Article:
United States District Court, W.D. Washington, Seattle
C. Coughenour United States District Judge.
matter comes before the Court on Defendant General Services
Administration's (“GSA”) motion to dismiss
(Dkt. No. 18). Having thoroughly considered the parties'
briefing and the relevant record, the Court hereby GRANTS the
motion for the reasons explained herein.
Court has previously set forth the underlying facts of this
case and will not repeat them here. (See Dkt. No.
40.) Plaintiff alleges nine causes of action against
Defendants Relay Resources and GSA, who she claims were her
joint employers. (Id. at 11-12.) Plaintiff brings
disability discrimination claims under the Americans with
Disabilities Act of 1990 (ADA), 42 U.S.C § 12101-02; the
Americans with Disabilities Act Amendment Act of 2008 (ADAA),
42 U.S.C § 12101-02; and the Rehabilitation Act of 1973,
29 U.S.C §§ 701, 791 (Section 501), and 793
(Section 503). (Id. at 12-17.) Plaintiff also brings
claims for intentional infliction of emotional distress
(IIED) and negligent infliction of emotional distress (NIED);
a claim for unpaid wages under both the Fair Labor Standards
Act (FLSA), 29 U.S.C § 203, and the Unpaid Wages Wage
Prohibition Act (Unpaid Wages Act); a breach of contract
claim; and a claim for wrongful termination in violation of
public policy. (Id. at 17-21.) GSA moves to dismiss
all of Plaintiff's claims. (Dkt. No. 18.)
Motion to Dismiss Legal Standard
defendant may move to dismiss an action for lack of subject
matter jurisdiction. Fed.R.Civ.P. 12(b)(1). A Rule 12(b)(1)
challenge to jurisdiction may be facial or factual. Safe
Air for Everyone v. Meyer, 373 F.3d 1035, 1039 (9th Cir.
2004). A moving party factually attacks the allegations by
“disputing the truth of the allegations that, by
themselves, would otherwise invoke federal
jurisdiction.” Id. Once a defendant challenges
the alleged facts underlying jurisdiction, the plaintiff
bears the burden of establishing that subject matter does in
fact exist. St. Clair v. City of Chico, 880 F.2d
199, 201 (9th Cir. 1989). A federal court is presumed to lack
subject matter jurisdiction until a plaintiff establishes
otherwise. Stock West, Inc. v. Confederated Tribes,
873 F.2d 1221, 1225 (9th Cir. 1989). If a plaintiff fails to
exhaust her administrative remedies prior to filing a claim
under the Rehabilitation Act, the Court lacks subject matter
jurisdiction over the claim. Boyd v. U.S. Postal
Service, 752 F.2d 410, 414 (9th Cir. 1985).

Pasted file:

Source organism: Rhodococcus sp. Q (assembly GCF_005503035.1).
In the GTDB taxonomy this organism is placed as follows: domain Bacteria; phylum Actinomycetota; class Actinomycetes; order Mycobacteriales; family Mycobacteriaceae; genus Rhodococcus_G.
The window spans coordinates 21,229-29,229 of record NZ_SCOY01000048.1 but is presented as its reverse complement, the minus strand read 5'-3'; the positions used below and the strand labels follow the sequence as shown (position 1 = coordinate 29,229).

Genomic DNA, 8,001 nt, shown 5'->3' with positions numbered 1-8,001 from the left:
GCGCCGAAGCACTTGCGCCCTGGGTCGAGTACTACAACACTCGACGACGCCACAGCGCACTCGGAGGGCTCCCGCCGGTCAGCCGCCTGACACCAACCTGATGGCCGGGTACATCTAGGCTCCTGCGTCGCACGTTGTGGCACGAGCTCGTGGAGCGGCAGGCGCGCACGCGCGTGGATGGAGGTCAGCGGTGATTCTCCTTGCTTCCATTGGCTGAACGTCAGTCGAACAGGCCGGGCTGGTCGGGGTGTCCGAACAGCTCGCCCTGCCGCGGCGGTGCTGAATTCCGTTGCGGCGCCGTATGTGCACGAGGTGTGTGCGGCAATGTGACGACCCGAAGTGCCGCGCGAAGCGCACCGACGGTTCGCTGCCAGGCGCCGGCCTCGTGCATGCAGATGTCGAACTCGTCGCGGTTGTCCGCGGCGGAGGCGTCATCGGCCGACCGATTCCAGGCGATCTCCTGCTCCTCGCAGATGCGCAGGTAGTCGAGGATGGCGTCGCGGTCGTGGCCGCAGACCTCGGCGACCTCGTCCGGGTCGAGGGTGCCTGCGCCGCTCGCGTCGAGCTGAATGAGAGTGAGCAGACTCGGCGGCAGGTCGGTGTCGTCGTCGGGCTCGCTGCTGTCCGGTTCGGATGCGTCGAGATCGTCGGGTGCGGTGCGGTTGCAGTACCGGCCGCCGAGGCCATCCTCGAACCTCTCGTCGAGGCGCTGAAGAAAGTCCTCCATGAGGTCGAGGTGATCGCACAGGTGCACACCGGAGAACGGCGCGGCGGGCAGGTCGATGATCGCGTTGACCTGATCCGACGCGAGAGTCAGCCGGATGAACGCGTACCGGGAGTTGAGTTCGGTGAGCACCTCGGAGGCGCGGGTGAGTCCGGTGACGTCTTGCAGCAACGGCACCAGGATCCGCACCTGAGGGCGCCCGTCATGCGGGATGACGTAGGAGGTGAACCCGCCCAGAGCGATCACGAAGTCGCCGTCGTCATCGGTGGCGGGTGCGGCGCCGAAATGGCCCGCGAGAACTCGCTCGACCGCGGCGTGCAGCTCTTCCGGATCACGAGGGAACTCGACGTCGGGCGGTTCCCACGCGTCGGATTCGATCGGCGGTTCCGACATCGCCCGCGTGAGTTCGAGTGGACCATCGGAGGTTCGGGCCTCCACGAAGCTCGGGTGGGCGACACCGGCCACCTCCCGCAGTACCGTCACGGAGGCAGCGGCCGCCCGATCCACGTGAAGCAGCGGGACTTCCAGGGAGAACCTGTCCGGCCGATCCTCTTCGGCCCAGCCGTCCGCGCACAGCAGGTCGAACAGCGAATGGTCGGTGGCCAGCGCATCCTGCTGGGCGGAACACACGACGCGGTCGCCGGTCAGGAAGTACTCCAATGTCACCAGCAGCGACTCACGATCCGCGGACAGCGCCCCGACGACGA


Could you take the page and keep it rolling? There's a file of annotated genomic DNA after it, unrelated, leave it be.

defendant may also move to dismiss a complaint that
“fail[s] to state a claim upon which relief can be
granted.” Fed.R.Civ.P. 12(b)(6). To survive a motion to
dismiss, a complaint must contain sufficient factual matter,
accepted as true, to state a claim for relief that is
plausible on its face. Ashcroft v. Iqbal, 556 U.S.
662, 677-78 (2009). A claim has facial plausibility when the
plaintiff pleads factual content that allows the Court to
draw the reasonable inference that the defendant is liable
for the misconduct alleged. Id. at 678. A plaintiff
is obligated to provide grounds for his or her entitlement to
relief that amount to more than labels and conclusions or a
formulaic recitation of the elements of a cause of action.
Bell Atl. Corp. v. Twombly, 550 U.S. 544, 545
(2007). “[T]he pleading standard Rule 8 announces does
not require ‘detailed factual allegations,' but it
demands more than an unadorned,
Iqbal, 556 U.S. at 678 (quoting Twombly,
550 U.S. at 555).
ADA, ADAA, and Wrongful Termination
alleges that GSA discriminated against her in violation of
the ADA and the ADAA. (Dkt. No. 3 at 12-16.) Plaintiff also
alleges she was wrongfully discharged because of her
disability in violation of public policy. (Id. at
20.) The exclusive remedy for a federal employee claiming
disability discrimination is under the Rehabilitation Act.
Johnston v. Horne, 875 F.2d 1415, 1418-19 (9th Cir.
1989); see Cornette v. Potter, No. C09-5373-BHS,
Dkt. No. 48 at 5 (W.D. Wash. 2009) (dismissing the
plaintiff's ADA claim as preempted by the Rehabilitation
Act). Plaintiff was a federal employee because she was
employed by GSA, which is an agency of the executive branch
of the federal government. See 40 U.S.C. § 302.
Therefore, Plaintiff's discrimination claims under the
ADA and the ADAA, and her wrongful termination claim, are
preempted by the Rehabilitation Act. See Cornette,
No. C09-5373-BHS, Dkt. No. 48 at 5. GSA's motion to
dismiss Plaintiff's ADA, ADAA, and wrongful termination
claims is GRANTED. Because GSA cannot be held liable on these
facts under these causes of action, the claims are DISMISSED
alleges that GSA discriminated against her on the basis of
her disability in violation of Section 501. (Dkt. No. 3 at
16.) Section 501 requires federal employers to develop and
implement affirmative action plans for disabled employees,
and provides a private cause of action for violations.
Johnston, 875 F.2d at 1418. Plaintiffs pursuing a
disability discrimination claim under Section 501 must follow
the procedures laid out by Title VII of the Civil Rights Act
of 1964 (“Title VII”), 42 U.S.C § 2000(e).
See Brown v. GSA, 425 U.S. 820, 835 (1976).
“Title VII provides the exclusive judicial remedy for
claims of discrimination in federal employment.”
Id. Title VII requires a plaintiff to exhaust her
administrative remedies prior to filing a lawsuit.
Vinieratos v. U.S. Dep't of Air Force through
Aldridge, 939 F.2d 762, 768 (9th Cir. 1991).
exhaust her administrative remedies, a plaintiff must: (1)
file a pre-complaint within 45 days of the alleged
discriminatory behavior; (2) file a formal complaint with the
agency alleged to have participated in the discrimination;
and (3) receive a notice of final agency decision from the
agency or an administrative law judge. Vinieratos,
939 F.2d at 768-69. A plaintiff has 90 days after receiving
the notice of final agency ...